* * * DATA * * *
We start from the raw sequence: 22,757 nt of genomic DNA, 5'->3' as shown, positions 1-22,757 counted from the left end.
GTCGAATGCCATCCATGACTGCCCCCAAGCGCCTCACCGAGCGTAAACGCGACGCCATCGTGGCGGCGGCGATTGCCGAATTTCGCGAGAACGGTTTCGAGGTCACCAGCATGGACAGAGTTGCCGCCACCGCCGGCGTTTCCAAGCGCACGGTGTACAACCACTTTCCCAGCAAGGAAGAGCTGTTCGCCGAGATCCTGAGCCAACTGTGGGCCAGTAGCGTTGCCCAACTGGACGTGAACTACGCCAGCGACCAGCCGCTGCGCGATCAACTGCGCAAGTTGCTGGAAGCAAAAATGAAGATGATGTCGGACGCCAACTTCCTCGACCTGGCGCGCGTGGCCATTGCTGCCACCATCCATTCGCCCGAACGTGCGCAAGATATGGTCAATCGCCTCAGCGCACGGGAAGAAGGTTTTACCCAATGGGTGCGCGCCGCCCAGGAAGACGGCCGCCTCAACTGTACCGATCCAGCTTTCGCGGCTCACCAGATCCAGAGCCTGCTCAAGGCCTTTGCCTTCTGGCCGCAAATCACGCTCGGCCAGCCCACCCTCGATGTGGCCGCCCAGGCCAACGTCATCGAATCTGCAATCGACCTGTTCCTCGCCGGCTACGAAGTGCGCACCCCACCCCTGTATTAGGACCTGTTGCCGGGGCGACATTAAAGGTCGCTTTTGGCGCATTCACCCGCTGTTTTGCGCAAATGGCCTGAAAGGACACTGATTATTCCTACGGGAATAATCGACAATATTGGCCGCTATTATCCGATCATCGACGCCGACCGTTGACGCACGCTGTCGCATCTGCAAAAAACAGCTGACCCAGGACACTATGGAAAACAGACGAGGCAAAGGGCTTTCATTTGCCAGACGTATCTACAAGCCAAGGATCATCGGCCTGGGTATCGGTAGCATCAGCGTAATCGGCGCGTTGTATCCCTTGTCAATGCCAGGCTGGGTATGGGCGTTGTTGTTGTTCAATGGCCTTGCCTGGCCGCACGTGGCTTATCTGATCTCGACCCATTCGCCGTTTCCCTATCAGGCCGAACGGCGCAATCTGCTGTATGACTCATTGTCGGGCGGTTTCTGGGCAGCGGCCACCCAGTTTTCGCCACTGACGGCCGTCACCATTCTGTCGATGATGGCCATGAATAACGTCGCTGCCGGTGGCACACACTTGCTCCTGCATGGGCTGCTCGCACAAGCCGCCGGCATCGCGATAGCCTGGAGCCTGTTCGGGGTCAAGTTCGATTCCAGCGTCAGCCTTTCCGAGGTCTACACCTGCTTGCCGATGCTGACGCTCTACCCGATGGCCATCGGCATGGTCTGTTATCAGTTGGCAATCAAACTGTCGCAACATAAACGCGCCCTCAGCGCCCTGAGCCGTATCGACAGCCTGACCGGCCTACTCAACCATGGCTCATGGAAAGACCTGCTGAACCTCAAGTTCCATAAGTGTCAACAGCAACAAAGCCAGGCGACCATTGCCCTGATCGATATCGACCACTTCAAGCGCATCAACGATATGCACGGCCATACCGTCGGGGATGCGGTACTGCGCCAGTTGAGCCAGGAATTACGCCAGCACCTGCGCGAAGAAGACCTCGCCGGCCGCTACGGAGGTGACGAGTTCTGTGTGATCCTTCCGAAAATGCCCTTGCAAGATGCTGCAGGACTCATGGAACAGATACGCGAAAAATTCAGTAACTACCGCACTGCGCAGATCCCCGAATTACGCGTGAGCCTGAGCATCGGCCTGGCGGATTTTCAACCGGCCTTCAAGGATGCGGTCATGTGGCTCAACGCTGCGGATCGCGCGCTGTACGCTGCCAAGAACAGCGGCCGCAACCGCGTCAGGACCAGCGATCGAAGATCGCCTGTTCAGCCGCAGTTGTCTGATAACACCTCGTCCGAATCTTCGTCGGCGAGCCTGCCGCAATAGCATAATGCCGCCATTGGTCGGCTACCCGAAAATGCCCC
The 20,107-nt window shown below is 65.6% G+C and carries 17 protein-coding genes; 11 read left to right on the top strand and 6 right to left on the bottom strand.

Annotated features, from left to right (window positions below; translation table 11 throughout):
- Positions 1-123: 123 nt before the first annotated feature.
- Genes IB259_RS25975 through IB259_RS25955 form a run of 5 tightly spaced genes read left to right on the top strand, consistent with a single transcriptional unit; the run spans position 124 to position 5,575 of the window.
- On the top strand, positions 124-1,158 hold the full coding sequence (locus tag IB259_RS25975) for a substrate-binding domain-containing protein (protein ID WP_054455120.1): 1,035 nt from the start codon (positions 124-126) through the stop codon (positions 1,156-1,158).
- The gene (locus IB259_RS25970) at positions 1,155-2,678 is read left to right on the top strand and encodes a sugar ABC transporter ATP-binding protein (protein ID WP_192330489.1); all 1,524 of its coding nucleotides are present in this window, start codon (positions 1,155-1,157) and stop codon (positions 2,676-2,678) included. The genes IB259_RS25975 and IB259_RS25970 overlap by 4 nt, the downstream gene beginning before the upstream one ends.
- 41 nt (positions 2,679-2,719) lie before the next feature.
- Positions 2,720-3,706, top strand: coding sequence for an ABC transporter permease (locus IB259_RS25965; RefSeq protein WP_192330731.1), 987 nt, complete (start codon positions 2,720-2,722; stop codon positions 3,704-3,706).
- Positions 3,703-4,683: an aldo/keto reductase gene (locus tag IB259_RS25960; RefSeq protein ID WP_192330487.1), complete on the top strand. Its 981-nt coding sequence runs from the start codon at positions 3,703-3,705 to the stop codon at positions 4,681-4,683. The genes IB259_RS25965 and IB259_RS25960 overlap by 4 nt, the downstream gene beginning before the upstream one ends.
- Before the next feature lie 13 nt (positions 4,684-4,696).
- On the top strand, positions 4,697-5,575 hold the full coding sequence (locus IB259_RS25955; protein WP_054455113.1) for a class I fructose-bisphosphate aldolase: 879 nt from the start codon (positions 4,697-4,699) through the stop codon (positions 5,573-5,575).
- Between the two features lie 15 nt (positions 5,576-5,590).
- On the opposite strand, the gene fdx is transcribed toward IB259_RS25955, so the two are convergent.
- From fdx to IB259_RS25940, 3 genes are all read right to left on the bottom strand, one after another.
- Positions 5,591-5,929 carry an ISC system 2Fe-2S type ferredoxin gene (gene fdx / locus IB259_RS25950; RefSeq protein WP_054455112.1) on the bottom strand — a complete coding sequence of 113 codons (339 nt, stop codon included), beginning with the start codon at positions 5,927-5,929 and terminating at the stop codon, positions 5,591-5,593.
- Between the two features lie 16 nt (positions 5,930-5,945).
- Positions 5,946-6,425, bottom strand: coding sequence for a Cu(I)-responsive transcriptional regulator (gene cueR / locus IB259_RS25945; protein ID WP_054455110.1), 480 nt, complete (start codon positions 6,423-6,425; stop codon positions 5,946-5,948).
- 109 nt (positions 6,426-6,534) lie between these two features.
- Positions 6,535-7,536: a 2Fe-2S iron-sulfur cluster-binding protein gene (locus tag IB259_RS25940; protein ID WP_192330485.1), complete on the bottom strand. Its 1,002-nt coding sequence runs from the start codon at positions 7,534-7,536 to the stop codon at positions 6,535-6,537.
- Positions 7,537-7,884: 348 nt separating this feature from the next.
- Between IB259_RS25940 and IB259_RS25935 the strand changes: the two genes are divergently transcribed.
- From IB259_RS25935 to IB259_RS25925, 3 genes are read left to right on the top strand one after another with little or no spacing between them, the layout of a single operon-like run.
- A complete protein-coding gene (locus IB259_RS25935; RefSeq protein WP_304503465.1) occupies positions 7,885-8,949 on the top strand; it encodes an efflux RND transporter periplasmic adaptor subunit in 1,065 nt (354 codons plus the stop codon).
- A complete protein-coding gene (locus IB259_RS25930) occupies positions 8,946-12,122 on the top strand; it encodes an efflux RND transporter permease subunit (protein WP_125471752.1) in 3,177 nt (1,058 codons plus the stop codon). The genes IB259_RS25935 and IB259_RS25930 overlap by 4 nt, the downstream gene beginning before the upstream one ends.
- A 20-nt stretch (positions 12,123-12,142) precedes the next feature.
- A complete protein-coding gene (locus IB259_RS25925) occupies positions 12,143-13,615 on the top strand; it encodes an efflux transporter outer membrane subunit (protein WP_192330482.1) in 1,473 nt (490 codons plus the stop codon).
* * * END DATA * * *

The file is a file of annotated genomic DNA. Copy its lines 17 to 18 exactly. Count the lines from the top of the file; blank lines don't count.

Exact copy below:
- Positions 5,591-5,929 carry an ISC system 2Fe-2S type ferredoxin gene (gene fdx / locus IB259_RS25950; RefSeq protein WP_054455112.1) on the bottom strand — a complete coding sequence of 113 codons (339 nt, stop codon included), beginning with the start codon at positions 5,927-5,929 and terminating at the stop codon, positions 5,591-5,593.
- Between the two features lie 16 nt (positions 5,930-5,945).